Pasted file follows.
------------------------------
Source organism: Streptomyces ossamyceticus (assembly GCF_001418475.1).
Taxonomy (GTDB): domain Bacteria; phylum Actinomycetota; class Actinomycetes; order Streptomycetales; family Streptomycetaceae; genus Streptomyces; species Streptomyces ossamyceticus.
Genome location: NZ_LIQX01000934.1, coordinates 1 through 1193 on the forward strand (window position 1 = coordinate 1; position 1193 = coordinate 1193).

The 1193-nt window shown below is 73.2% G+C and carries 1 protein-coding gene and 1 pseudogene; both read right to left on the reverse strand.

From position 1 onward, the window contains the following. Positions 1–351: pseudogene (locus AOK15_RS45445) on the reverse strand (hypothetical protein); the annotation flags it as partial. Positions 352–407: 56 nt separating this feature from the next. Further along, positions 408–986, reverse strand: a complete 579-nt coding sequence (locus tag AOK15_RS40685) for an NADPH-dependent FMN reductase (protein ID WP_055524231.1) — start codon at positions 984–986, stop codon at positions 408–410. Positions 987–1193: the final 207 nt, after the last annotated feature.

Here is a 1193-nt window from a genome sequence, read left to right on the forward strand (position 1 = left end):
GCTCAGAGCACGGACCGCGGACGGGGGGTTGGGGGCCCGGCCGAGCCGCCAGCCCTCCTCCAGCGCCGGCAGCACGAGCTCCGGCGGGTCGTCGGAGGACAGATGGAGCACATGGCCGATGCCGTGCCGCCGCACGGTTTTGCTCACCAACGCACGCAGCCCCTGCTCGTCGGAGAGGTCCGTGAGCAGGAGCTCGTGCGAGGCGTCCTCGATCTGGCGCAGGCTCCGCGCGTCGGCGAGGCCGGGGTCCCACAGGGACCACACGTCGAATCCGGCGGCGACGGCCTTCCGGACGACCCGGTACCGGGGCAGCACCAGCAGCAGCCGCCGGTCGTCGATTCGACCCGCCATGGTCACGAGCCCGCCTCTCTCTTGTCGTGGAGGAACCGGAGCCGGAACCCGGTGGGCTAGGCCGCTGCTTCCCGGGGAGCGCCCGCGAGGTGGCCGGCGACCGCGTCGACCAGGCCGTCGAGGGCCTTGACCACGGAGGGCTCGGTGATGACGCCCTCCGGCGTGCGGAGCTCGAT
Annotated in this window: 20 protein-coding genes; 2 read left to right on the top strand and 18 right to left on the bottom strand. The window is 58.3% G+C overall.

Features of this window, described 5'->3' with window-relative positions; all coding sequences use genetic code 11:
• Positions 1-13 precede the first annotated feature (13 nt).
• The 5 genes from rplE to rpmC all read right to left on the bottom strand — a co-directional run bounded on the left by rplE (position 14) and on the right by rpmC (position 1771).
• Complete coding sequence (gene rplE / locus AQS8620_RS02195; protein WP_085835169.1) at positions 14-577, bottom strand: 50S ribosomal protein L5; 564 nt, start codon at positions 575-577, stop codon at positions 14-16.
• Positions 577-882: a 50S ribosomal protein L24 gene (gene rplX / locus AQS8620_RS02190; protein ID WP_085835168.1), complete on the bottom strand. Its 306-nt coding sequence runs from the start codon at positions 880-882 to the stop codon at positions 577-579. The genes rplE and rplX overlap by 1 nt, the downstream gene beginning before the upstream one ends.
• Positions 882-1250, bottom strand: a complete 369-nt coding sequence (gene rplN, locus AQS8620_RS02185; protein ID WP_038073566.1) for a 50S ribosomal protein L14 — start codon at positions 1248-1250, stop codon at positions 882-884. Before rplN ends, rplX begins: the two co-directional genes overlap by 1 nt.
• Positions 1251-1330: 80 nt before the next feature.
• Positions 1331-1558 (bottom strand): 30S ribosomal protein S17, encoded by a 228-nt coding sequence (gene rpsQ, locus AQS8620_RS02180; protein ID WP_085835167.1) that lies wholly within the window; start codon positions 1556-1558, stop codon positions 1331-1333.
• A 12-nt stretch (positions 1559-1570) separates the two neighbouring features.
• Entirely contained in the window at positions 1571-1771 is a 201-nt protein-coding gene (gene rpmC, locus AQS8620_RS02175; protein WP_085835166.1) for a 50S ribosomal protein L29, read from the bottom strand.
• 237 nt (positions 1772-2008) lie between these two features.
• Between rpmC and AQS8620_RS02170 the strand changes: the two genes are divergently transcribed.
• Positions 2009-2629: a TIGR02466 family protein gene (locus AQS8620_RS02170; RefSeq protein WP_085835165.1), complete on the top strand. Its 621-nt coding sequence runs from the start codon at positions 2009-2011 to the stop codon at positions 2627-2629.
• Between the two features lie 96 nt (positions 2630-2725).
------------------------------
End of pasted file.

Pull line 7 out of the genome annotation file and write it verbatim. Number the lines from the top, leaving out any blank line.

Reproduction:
GCTCAGAGCACGGACCGCGGACGGGGGGTTGGGGGCCCGGCCGAGCCGCCAGCCCTCCTCCAGCGCCGGCAGCACGAGCTCCGGCGGGTCGTCGGAGGACAGATGGAGCACATGGCCGATGCCGTGCCGCCGCACGGTTTTGCTCACCAACGCACGCAGCCCCTGCTCGTCGGAGAGGTCCGTGAGCAGGAGCTCGTGCGAGGCGTCCTCGATCTGGCGCAGGCTCCGCGCGTCGGCGAGGCCGGGGTCCCACAGGGACCACACGTCGAATCCGGCGGCGACGGCCTTCCGGACGACCCGGTACCGGGGCAGCACCAGCAGCAGCCGCCGGTCGTCGATTCGACCCGCCATGGTCACGAGCCCGCCTCTCTCTTGTCGTGGAGGAACCGGAGCCGGAACCCGGTGGGCTAGGCCGCTGCTTCCCGGGGAGCGCCCGCGAGGTGGCCGGCGACCGCGTCGACCAGGCCGTCGAGGGCCTTGACCACGGAGGGCTCGGTGATGACGCCCTCCGGCGTGCGGAGCTCGAT